Bill to Counter Wall Street’s Influence on Crypto


The cryptocurrency regulatory proposals that have been circulating on Capitol Hill so far have been largely industry-friendly, but opposition to this approach is beginning to organize.

In what is almost certainly a first step towards building a coalition for tough regulation, Senator Elizabeth Warren of Massachusetts is circulating a letter among her colleagues calling on the Acting Comptroller of the Currency Michael Hsu to revoke the pro-crypto ruling that would allow banks to get more involved in digital assets.

Read also: Sen Warren calls DeFi the ‘most dangerous’ part of crypto during Senate hearing

The three interpretative letters, issued by then Comptroller Brian Brooks between July 2020 and January 2021, allow banks to hold crypto for customers, hold stablecoin accounts, and use stablecoins to make payments and settle transactions. Brooks was a public crypto exchange CoinbaseGeneral Counsel of before being appointed interim controller.

In the letter she wants other senators to sign, Warren said Hsu’s earlier decision allowing the rulings to stand but telling the banks to seek permission from the Office of the Comptroller of the Currency (OCC) does not didn’t go far enough, Bloomberg reported.

See also: SoFi Bank Charter Decision Signals Crypto is Still Off Limits for Banks

Citing the recent $48 billion collapse of a stablecoin and subsequent bankruptcies of crypto lenders, the letter says the moves have exposed banks to unnecessary risk — even though Hsu’s stance has been widely interpreted as asking to first so we can tell you no – as they don’t “properly address the shortcomings of previous interpretation letters and the risks associated with crypto banking, which have worsened in recent months.”

Read also: How Stablecoin’s $48 Billion Collapse Affected Crypto

However, battle lines are forming and the pro-crypto group is better organized, with the Congressional Crypto Caucus led by Tom Emmer of Minnesota and Bill Foster of Illinois.

Here’s a look at some of the key players in the coming fight over crypto regulation, which will begin in earnest in October, when federal agencies are expected to outline a plan for a general crypto regulatory framework to comply with the Executive Order of March of President Joe Biden. .

See more : Biden Executive Order Set To Accelerate Crypto Policy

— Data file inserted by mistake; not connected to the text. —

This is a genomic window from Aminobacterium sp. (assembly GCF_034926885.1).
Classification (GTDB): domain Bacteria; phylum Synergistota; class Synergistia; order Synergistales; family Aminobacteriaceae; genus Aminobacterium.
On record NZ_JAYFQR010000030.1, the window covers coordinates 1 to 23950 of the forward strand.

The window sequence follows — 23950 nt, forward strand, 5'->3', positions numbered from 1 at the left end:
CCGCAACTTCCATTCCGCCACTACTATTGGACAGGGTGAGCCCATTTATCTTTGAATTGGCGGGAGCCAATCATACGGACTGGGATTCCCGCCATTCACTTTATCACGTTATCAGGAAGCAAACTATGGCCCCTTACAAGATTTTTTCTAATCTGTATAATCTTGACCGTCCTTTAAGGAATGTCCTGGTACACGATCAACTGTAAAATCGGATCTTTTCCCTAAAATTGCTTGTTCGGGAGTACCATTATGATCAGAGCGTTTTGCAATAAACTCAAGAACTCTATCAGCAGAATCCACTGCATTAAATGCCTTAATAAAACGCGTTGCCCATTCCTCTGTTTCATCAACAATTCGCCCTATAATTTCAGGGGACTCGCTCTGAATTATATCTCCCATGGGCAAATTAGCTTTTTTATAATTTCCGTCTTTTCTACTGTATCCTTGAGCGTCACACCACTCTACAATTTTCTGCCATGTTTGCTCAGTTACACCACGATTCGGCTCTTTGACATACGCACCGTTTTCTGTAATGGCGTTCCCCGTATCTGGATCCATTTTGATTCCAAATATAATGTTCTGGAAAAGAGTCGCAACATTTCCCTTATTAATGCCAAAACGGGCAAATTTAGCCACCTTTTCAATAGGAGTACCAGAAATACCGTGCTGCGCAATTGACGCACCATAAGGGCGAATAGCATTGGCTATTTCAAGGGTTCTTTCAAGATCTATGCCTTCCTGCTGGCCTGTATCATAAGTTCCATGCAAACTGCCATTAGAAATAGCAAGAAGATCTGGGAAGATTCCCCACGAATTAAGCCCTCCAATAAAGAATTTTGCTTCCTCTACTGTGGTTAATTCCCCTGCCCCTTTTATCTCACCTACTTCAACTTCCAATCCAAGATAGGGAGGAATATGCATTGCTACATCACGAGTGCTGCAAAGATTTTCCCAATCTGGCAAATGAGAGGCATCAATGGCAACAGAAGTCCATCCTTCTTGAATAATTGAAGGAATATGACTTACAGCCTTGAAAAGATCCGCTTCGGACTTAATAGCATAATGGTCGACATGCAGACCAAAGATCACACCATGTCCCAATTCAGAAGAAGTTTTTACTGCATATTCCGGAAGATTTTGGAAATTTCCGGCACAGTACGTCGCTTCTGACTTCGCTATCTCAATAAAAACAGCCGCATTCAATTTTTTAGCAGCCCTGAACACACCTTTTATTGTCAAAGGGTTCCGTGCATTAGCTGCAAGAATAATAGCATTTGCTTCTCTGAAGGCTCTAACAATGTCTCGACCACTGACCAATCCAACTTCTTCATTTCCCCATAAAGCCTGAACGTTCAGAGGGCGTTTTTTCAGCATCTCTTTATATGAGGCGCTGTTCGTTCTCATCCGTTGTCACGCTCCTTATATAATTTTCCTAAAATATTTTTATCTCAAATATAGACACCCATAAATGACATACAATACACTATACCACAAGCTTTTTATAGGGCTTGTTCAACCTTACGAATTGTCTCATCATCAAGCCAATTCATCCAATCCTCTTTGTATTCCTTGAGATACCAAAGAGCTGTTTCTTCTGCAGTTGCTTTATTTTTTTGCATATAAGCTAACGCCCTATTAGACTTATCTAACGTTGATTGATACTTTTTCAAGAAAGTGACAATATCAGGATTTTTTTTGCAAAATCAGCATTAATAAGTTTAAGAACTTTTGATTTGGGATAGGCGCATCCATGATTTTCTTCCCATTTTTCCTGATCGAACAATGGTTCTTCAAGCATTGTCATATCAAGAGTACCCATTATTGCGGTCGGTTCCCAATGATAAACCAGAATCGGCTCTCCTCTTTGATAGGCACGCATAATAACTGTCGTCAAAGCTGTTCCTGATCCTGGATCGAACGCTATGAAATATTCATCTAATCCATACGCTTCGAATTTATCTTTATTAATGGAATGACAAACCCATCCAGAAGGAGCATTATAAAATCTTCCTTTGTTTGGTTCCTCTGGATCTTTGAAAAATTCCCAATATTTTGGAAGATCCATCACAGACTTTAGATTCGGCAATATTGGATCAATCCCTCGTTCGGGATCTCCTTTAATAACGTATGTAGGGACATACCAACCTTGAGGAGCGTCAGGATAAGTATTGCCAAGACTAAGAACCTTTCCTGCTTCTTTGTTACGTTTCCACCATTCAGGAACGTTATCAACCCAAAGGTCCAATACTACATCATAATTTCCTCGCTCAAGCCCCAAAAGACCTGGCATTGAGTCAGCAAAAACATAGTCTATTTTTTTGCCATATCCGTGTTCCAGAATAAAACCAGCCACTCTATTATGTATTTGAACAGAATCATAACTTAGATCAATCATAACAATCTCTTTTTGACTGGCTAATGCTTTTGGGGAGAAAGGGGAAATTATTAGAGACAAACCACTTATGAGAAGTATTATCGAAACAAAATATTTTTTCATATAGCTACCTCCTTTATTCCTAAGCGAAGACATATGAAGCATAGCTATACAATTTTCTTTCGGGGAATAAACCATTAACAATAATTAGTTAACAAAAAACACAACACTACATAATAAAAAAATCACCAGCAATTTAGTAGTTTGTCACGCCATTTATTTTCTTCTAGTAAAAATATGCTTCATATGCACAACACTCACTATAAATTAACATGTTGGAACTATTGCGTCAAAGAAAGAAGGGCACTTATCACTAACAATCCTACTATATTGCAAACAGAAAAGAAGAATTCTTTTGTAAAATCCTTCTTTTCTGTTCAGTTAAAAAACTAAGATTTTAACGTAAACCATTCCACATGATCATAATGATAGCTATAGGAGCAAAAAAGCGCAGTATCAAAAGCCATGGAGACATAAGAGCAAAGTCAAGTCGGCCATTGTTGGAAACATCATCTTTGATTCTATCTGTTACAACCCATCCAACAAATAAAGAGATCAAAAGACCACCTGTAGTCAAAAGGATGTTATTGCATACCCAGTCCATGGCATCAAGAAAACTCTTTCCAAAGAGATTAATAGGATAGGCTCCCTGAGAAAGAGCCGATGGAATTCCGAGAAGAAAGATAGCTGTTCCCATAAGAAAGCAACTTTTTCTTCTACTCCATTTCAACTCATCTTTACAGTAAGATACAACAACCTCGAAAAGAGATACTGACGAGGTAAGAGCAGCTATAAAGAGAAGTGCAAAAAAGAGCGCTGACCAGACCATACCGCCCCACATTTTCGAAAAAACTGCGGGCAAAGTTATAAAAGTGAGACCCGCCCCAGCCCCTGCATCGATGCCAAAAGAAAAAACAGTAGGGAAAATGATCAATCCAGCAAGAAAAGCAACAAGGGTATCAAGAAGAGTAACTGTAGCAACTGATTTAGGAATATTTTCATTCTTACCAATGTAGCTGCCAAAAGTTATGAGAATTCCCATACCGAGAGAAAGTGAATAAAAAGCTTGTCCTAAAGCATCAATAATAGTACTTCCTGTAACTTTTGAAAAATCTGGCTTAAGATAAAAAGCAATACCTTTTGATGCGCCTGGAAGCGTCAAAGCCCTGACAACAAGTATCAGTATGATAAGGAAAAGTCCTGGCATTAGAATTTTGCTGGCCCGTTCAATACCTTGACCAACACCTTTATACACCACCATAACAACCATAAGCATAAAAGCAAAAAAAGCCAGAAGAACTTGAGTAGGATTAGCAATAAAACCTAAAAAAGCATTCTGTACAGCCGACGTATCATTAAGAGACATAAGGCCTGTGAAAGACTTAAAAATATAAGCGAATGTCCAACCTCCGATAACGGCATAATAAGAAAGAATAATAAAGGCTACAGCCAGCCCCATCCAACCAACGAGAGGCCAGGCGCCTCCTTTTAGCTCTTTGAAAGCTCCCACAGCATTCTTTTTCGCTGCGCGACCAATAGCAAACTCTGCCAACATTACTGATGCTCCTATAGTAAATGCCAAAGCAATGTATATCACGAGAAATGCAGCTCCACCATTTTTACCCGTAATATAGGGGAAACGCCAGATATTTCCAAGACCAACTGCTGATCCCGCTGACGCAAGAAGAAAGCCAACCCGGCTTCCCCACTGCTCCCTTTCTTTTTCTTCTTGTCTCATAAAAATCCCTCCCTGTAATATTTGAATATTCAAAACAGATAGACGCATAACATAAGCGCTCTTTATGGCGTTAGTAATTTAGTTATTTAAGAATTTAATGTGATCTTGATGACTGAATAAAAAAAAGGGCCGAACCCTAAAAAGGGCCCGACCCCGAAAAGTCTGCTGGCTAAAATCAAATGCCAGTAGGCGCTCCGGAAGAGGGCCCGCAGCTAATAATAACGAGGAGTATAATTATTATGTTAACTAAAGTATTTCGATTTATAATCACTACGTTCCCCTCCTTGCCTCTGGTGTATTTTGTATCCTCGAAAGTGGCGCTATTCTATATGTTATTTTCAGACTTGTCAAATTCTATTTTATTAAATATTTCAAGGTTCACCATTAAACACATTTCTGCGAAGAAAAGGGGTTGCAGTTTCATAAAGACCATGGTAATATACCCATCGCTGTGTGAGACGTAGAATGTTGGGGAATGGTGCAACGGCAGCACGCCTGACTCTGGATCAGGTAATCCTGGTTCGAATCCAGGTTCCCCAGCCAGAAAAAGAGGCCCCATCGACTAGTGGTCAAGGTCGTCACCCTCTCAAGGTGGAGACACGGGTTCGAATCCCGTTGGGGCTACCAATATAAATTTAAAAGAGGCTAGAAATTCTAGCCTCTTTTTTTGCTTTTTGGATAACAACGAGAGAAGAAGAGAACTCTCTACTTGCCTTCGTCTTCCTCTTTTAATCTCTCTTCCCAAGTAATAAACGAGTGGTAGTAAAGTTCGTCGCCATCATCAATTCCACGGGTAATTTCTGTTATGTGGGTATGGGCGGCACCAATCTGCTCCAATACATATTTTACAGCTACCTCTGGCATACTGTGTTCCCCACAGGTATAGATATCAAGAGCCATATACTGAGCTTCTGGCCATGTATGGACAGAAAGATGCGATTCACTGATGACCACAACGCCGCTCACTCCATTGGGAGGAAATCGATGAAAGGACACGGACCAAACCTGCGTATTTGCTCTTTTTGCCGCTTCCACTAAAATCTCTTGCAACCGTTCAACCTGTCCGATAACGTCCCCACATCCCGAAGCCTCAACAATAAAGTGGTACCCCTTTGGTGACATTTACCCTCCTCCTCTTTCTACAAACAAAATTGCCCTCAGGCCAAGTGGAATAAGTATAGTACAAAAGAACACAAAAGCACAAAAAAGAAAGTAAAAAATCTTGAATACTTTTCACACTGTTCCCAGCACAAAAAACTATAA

It is important to note that this is not a pro-crypto/anti-crypto list, but rather a look at members of lawmakers who have been active in the field. Virtually every member of Congress who has publicly discussed the issue has said they want to strike a balance between protecting innovation and protecting the public.

Light or heavy hand?

One of the main differentiators is whether cryptocurrencies should be treated as securities under the authority of the Securities and Exchange Commission (SEC) or as commodities under the supervision of the Commodity Futures Trading Commission (CFTC). ). The latter is supposed to offer a more lean approach and is favored by the crypto industry, while the SEC Chairman Gary GenslerThe position of is that virtually every cryptocurrency is a commodity.

The leaders of this campaign start with Sens. Cynthia Lummis from Wyoming and Kirsten Gillibrand from New York, including Responsible Financial Innovation Act was the first fully formed regulatory framework proposal introduced. This would give the CFTC control over the crypto. So would be the Digital Products Consumer Protection Act proposed by Sens. Debbie Stabenow of Michigan and John Boozman of Arkansas, who chair the Senate Agriculture Committee that oversees the CFTC.

Read more: Crypto Fight on Capitol Hill increasingly favors the CFTC

In the House, Emmer and Representatives Darren Soto of Florida and Ro Khanna of California presented The Securities Clarity Actwhich would define fewer cryptocurrencies as securities than Gensler would prefer.

Rep. Patrick McHenry of North Carolina, meanwhile, has the Clarity of digital token lawwhich would also exclude certain tokens from ranking as securities.

Longtime crypto-skeptical Rep. Maxine Waters of California, chair of the House Financial Services Committee, hosted the June Digital Assets Working Group for Democrats, which includes Rep. Brad Sherman of California, another vocal critic of digital assets. Again, it also includes Rep. Ritchie Torres from New York, who Told Politico in March that “the radical decentralization of the internet and finance strikes me as a deeply progressive cause. You should never define a technology by its worst uses.

Representative Stephen Lynch of Massachusetts chairs the FinTech Task Force and presented the ECASH law, which would create a US central bank (CBDC) digital currency. His co-sponsors include Reps. Jesús “Chuy” García of Illinois and Rashida Tlaib of Michigan.

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